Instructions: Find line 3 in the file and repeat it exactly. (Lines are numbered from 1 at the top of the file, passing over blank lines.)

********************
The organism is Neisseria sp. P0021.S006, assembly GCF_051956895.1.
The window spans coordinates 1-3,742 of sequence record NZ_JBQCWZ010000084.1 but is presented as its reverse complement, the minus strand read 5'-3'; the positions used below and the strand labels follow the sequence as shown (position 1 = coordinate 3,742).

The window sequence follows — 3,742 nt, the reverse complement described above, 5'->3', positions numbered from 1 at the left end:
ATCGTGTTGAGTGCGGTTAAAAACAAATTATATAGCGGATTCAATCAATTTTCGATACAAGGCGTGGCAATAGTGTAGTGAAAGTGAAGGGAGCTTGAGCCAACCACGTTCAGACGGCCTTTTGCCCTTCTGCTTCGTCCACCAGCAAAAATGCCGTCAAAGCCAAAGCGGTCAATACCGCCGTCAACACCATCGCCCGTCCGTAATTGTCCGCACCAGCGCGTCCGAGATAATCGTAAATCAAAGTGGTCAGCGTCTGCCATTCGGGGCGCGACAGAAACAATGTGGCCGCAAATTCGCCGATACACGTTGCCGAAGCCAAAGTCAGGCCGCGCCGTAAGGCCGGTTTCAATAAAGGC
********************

The window sequence follows — 3,742 nt, the reverse complement described above, 5'->3', positions numbered from 1 at the left end: